Bahamas has recorded 2,625 cases in August to date — 20 percent greater than last month
NASSAU, BAHAMAS — The Centers for Disease Control and Prevention (CDC) of the USA has added The Bahamas to its “Do Not Travel” list, citing the “very high level of COVID-19 within the country”.
The US Department of State, which closely reflects the CDC, revised its travel advisory for The Bahamas from “Level 3: Exercise increased caution” to “Level 4: Don’t travel”.
The advisory noted that the danger of contracting the virus or developing severe symptoms could also be lowered for people who’re fully vaccinated with an FDA-authorized vaccine.
Local health officials have said The Bahamas stays in a surge, attributing the raging cases to increased travel, COVID-19 variants and clusters inside workplaces, construction sites and social and communal gatherings
The Bahamas has recorded 2,625 cases this month to date, a rise of 20 percent since last month with per week remaining.
A complete of two,185 cases were recorded in July.
One other 159 infections were recorded on Sunday.
These included 117 on New Windfall, 15 on Abaco, 12 on Andros, eight on Grand Bahama, three on Bimini and Cat Cay, two on the Berry Islands and one each on Exuma and Eleuthera.
One other 139 cases were hospitalized, with 11 in Intensive Care Units (ICU).
A complete of three,356 cases remain energetic, with just three cases recovering Sunday.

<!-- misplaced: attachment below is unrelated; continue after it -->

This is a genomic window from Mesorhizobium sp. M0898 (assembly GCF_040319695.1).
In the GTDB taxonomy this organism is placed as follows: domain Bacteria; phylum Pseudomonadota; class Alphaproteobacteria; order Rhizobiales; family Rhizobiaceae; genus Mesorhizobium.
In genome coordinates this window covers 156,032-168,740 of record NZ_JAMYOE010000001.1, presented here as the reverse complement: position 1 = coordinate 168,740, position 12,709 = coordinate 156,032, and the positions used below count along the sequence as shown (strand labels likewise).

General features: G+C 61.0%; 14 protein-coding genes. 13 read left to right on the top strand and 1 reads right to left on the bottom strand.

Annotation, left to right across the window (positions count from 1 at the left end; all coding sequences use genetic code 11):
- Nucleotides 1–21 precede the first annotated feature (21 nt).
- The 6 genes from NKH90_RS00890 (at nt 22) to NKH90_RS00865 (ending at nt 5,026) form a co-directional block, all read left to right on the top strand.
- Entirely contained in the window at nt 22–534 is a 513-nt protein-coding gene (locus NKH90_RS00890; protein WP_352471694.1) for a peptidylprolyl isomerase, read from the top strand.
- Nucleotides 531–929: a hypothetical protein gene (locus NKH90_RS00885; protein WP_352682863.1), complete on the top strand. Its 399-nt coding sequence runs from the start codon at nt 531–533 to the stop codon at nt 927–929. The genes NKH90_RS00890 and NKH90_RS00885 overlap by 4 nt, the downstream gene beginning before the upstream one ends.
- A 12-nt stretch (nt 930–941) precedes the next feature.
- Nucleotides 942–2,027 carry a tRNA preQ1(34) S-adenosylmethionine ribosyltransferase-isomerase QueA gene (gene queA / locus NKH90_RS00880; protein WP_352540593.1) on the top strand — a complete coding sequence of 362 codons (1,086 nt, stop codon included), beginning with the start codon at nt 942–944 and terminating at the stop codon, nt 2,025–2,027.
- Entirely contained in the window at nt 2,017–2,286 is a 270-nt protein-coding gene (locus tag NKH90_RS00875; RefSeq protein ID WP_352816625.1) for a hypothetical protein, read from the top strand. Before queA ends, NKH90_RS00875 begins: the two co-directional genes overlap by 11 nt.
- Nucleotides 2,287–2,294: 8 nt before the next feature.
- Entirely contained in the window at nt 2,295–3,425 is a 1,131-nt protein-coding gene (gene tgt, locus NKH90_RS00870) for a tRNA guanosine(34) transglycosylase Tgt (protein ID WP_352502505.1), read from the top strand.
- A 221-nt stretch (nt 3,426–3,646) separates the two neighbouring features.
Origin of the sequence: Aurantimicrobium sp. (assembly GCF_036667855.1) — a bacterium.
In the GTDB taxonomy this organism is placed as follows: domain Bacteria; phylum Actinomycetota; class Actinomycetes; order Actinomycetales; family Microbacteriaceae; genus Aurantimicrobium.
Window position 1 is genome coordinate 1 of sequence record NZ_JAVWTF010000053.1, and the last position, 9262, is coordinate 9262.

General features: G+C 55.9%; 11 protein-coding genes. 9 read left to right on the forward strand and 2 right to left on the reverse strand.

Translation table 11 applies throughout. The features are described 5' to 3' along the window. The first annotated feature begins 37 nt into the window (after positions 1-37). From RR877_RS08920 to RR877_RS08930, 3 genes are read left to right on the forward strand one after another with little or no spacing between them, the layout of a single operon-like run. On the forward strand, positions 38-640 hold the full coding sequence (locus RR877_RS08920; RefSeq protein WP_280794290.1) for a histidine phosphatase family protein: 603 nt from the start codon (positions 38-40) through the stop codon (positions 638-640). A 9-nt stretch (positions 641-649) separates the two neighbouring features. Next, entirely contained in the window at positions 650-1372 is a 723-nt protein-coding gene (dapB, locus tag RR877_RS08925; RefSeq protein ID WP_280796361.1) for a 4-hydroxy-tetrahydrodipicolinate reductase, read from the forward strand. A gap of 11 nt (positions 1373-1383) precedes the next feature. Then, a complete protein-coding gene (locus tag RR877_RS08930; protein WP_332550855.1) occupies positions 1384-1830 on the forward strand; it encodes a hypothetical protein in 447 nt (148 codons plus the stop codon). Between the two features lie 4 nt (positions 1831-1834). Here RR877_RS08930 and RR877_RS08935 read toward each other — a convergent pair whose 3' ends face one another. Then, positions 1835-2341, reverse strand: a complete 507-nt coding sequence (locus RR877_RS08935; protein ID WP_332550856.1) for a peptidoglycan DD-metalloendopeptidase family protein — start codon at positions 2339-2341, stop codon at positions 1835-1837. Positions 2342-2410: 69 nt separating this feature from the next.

The CDC added seven countries to its very high COVID-19 travel risk listing last week.
These included destinations equivalent to Aruba, France, Iceland, Israel and Thailand.
The list has over 70 countries in total.
In an announcement, the US Embassy in Nassau said as travelers face ongoing risks resulting from the pandemic, the travel advisory “closely reflects the Centers for Disease and Prevention’s science-based travel health notices that outline current health issues affecting travelers’ health”.
It noted that the CDC recommends that Americans don’t travel internationally until fully vaccinated.
“Furthermore, even fully vaccinated travelers is perhaps at increased risk for getting and possibly spreading some COVID-19 variants, and we recommend US residents delay travel unless absolutely essential,” it said.
“If US residents do travel, we urge them to follow all CDC recommendations.”
The Bahamas recorded greater than 1,600 cases in August 2020, across the peak of the second wave.
The nation recorded around 1,900 cases in September 2020 and just over 2,600 cases in October 2020.
The department maintained its warning to Americans to exercise caution in some areas of The Bahamas resulting from crime.
It said while the overwhelming majority of crime occurs on New Windfall and Grand Bahama, extreme caution must be exercised in inner-city communities referred to as Over-the-Hill, south of Shirley Street.
“Violent crime, equivalent to burglaries, armed robberies and sexual assault occur, but generally not in tourist areas,” the department said.
“Activities involving business recreational watercraft, including water tours, will not be consistently regulated.
“Watercraft are sometimes not maintained, and plenty of firms would not have safety certifications to operate in The Bahamas.
“Jet-ski operators have been known to commit sexual assaults against tourists.
“Consequently, US government personnel will not be permitted to make use of independently operated jet-ski rentals on New Windfall and Paradise Islands.”